Statistics from Altmetric.com
Post-transplant lymphoproliferative disorder (PTLD) is a rare but frequently fatal complication of iatrogenic immunosuppression. PTLD encompasses a spectrum of B cell lymphoproliferations ranging from reactive plasmacytic hyperplasia to monomorphic B cell lymphoma.1 The tumours are almost always associated with Epstein-Barr Virus (EBV), and similar lymphoproliferative disorders also occur in other congenital and acquired immunodeficiency states.2 These malignancies reflect an imbalance in the normal control of EBV infection, although the virus is also linked to a subset of Hodgkin's disease and T cell lymphomas in apparently immunocompetent individuals.3–5 Other EBV associated tumours occurring in particular areas of the world include Burkitt's lymphoma in equatorial Africa and nasopharyngeal carcinoma in South East Asia.2 This review discusses the biology of EBV infection in the normal and immunocompromised host and the risk factors and pathogenesis of EBV associated PTLD.
EBV is an enveloped herpesvirus with a 172 kb double stranded DNA genome.2 A defining feature of herpesviruses is their ability to maintain a latent infection with the virus genome retained in host cells without production of infectious virions. EBV targets B lymphocytes through the CD21 receptor and establishes a latent infection both in vivo and in vitro.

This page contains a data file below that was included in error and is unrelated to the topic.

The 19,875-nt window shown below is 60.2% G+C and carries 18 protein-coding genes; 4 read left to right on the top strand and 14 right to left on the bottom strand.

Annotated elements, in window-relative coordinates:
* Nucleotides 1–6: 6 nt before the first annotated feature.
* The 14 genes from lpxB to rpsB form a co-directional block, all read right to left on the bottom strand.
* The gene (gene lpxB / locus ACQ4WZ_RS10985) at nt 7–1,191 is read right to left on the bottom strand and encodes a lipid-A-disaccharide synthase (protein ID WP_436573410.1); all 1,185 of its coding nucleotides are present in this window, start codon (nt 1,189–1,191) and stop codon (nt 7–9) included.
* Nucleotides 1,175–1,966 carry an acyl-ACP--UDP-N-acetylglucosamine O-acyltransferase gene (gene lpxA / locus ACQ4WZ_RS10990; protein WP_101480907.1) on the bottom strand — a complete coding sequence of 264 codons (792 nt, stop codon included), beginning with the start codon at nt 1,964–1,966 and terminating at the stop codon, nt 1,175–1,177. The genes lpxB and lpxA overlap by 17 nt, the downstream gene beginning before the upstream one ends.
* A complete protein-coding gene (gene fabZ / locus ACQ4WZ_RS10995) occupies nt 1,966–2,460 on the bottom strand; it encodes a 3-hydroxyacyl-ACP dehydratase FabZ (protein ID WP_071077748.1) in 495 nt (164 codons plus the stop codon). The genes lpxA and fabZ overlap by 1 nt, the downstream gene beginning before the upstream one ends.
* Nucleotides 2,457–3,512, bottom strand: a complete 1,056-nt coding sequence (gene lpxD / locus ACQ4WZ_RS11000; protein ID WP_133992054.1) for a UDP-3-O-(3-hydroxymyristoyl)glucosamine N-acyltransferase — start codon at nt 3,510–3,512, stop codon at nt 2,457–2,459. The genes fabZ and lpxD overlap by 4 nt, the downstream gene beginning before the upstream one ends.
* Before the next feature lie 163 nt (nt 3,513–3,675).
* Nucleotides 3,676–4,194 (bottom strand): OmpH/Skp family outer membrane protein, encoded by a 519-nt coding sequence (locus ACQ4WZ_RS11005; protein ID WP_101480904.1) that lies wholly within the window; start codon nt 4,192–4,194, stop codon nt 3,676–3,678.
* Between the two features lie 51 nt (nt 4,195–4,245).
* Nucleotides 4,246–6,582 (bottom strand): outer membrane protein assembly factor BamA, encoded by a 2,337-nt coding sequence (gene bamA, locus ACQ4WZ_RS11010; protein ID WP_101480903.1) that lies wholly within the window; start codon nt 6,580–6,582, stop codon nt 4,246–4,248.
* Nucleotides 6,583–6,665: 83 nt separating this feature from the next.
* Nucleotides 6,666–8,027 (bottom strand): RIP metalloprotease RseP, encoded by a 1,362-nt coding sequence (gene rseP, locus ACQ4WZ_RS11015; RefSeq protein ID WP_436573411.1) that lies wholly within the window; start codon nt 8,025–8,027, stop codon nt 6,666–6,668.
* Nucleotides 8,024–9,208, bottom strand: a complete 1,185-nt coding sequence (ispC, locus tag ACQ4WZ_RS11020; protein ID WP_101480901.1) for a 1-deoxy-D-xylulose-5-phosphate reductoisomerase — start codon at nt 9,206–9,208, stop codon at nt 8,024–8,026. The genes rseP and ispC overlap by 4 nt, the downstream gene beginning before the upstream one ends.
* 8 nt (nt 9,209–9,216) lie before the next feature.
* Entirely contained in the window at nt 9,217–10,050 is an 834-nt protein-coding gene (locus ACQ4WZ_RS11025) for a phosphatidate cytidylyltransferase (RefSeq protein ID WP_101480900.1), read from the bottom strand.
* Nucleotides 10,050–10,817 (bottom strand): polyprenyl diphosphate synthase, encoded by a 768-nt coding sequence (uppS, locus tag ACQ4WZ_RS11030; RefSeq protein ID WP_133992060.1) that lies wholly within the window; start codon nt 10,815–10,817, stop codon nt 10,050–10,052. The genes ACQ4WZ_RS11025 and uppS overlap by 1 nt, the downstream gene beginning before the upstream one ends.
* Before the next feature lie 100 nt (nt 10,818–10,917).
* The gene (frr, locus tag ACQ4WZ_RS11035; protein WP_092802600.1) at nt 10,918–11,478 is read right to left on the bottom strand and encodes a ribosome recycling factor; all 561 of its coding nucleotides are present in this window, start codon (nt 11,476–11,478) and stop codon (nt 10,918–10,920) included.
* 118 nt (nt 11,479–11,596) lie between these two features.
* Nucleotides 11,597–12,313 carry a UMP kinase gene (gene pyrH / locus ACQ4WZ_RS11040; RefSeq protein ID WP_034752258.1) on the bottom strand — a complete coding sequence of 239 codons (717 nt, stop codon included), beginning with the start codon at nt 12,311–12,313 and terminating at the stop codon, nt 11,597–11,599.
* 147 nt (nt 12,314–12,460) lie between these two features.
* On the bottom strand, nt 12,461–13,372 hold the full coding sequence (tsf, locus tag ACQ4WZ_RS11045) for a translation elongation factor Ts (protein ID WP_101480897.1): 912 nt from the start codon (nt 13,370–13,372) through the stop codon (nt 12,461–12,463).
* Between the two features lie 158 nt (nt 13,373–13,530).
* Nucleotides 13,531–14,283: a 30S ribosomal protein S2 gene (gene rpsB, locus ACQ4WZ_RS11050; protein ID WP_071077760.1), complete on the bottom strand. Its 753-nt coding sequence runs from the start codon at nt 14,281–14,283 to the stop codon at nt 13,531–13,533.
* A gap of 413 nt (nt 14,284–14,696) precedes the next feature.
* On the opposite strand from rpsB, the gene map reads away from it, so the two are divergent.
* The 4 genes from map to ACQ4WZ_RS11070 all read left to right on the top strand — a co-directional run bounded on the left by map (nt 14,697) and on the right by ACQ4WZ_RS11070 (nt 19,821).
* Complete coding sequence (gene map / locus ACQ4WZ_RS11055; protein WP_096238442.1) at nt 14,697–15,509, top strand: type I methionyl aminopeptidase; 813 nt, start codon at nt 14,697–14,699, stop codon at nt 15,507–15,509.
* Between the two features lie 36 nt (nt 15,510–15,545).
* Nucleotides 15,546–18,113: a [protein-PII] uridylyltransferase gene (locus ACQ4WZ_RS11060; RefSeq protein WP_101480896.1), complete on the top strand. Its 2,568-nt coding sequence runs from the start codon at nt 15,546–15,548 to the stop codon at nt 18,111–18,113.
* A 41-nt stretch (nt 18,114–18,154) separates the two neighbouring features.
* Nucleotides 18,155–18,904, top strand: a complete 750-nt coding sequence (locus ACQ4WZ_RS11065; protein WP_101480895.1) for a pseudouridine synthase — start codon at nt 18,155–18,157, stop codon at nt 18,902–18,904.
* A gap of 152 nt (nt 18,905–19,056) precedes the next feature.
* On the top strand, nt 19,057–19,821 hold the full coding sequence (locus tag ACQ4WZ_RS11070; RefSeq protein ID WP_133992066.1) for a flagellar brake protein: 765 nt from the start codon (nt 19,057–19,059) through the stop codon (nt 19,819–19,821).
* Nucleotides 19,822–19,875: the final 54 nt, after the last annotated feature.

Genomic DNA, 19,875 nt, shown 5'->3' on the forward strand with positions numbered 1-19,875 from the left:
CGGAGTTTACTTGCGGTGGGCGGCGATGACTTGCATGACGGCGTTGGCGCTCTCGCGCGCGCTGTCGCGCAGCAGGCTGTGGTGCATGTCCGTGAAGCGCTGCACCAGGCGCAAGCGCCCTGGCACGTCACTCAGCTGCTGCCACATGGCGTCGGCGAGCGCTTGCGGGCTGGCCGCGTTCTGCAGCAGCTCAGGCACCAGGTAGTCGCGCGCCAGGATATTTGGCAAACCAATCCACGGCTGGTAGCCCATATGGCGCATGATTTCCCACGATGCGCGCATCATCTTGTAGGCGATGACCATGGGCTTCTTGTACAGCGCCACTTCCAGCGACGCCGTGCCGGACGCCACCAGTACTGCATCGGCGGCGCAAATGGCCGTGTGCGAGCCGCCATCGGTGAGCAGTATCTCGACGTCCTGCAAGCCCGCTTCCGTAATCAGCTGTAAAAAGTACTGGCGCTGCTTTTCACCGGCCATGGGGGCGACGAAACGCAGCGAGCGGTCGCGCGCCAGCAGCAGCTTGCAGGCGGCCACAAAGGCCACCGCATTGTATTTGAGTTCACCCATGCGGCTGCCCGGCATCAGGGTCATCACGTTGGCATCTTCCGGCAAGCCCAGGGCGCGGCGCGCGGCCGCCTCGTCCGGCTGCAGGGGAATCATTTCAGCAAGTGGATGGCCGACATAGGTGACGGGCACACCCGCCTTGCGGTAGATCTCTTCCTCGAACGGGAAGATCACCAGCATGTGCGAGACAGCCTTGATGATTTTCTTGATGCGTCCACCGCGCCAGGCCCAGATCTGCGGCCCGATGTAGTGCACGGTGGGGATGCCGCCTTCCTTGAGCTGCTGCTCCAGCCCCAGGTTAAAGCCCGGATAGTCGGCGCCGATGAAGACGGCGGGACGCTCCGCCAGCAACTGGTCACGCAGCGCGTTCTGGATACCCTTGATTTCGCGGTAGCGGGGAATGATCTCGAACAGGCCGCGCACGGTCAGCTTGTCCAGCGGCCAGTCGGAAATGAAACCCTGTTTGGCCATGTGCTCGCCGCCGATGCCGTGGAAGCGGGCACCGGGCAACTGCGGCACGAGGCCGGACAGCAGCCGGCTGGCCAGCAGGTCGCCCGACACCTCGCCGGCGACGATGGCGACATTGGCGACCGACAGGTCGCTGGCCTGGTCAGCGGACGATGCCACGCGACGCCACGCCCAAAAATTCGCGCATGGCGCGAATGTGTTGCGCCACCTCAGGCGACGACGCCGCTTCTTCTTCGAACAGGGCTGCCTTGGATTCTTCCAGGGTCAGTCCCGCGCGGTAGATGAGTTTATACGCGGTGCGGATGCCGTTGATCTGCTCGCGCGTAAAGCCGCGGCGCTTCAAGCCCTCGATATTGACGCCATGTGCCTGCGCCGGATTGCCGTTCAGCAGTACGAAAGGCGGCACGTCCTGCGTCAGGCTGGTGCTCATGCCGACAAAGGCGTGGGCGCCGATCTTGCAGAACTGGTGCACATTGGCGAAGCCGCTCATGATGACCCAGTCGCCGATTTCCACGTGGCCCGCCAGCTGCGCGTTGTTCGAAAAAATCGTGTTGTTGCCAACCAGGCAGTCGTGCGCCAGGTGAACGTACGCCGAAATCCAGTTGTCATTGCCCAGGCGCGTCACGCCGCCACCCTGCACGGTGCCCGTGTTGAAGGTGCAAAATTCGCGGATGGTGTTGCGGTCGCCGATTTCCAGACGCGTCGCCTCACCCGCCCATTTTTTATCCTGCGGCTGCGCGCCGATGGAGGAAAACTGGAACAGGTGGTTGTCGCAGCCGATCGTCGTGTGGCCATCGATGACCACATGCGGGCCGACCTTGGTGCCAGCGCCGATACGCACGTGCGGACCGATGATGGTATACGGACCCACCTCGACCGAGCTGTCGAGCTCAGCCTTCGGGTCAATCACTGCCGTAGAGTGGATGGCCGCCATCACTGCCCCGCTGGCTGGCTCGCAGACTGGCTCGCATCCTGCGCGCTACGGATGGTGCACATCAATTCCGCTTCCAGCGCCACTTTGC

EBV INFECTION IN VITRO
In vitro infection of B lymphocytes with EBV results in the establishment of an immortalised B lymphoblastoid cell line in which the majority of cells contain a non-replicating episomal form of the EBV genome and only a small proportion of cells contain replicating virus. Lymphoblastoid cell lines express a panel of EBV encoded latent antigens which comprise six nuclear proteins (Epstein-Barr nuclear antigens (EBNA)1, -2, -3A, -3B, -3C, and leader protein (LP)) and three latent membrane antigens (LMP1, -2A, and -2B). Abundantly expressed small non-polyadenylated RNAs termed Epstein-Barr virus early RNA (EBER) 1 and 2 are transcribed but not translated, and …
If you wish to reuse any or all of this article please use the link below which will take you to the Copyright Clearance Center’s RightsLink service. You will be able to get a quick price and instant permission to reuse the content in many different ways.